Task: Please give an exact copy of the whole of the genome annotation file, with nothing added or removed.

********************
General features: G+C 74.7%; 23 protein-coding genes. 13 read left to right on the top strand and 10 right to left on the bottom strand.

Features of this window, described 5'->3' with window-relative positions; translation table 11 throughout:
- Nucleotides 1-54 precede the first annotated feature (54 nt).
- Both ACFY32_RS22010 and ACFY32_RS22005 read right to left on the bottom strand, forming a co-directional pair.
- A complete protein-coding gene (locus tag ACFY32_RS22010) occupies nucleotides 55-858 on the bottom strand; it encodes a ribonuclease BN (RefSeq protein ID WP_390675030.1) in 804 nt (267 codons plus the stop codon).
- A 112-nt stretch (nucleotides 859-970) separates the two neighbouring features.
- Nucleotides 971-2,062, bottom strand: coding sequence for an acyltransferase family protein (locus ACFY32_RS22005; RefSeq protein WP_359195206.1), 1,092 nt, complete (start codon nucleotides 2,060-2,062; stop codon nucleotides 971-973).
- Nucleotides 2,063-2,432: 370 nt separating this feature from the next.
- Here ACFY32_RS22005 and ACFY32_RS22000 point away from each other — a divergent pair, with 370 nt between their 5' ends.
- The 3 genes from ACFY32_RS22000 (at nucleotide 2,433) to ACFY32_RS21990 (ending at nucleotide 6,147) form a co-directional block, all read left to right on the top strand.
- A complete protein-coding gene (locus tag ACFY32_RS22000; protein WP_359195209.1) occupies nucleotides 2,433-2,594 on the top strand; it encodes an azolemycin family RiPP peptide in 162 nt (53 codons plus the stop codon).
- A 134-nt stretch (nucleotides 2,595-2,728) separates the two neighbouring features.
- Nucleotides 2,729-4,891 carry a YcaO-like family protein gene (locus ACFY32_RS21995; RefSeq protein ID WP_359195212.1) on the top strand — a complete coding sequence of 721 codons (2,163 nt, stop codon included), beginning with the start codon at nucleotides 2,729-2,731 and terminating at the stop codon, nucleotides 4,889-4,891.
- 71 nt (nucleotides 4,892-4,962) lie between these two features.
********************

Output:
General features: G+C 74.7%; 23 protein-coding genes. 13 read left to right on the top strand and 10 right to left on the bottom strand.

Features of this window, described 5'->3' with window-relative positions; translation table 11 throughout:
- Nucleotides 1-54 precede the first annotated feature (54 nt).
- Both ACFY32_RS22010 and ACFY32_RS22005 read right to left on the bottom strand, forming a co-directional pair.
- A complete protein-coding gene (locus tag ACFY32_RS22010) occupies nucleotides 55-858 on the bottom strand; it encodes a ribonuclease BN (RefSeq protein ID WP_390675030.1) in 804 nt (267 codons plus the stop codon).
- A 112-nt stretch (nucleotides 859-970) separates the two neighbouring features.
- Nucleotides 971-2,062, bottom strand: coding sequence for an acyltransferase family protein (locus ACFY32_RS22005; RefSeq protein WP_359195206.1), 1,092 nt, complete (start codon nucleotides 2,060-2,062; stop codon nucleotides 971-973).
- Nucleotides 2,063-2,432: 370 nt separating this feature from the next.
- Here ACFY32_RS22005 and ACFY32_RS22000 point away from each other — a divergent pair, with 370 nt between their 5' ends.
- The 3 genes from ACFY32_RS22000 (at nucleotide 2,433) to ACFY32_RS21990 (ending at nucleotide 6,147) form a co-directional block, all read left to right on the top strand.
- A complete protein-coding gene (locus tag ACFY32_RS22000; protein WP_359195209.1) occupies nucleotides 2,433-2,594 on the top strand; it encodes an azolemycin family RiPP peptide in 162 nt (53 codons plus the stop codon).
- A 134-nt stretch (nucleotides 2,595-2,728) separates the two neighbouring features.
- Nucleotides 2,729-4,891 carry a YcaO-like family protein gene (locus ACFY32_RS21995; RefSeq protein ID WP_359195212.1) on the top strand — a complete coding sequence of 721 codons (2,163 nt, stop codon included), beginning with the start codon at nucleotides 2,729-2,731 and terminating at the stop codon, nucleotides 4,889-4,891.
- 71 nt (nucleotides 4,892-4,962) lie between these two features.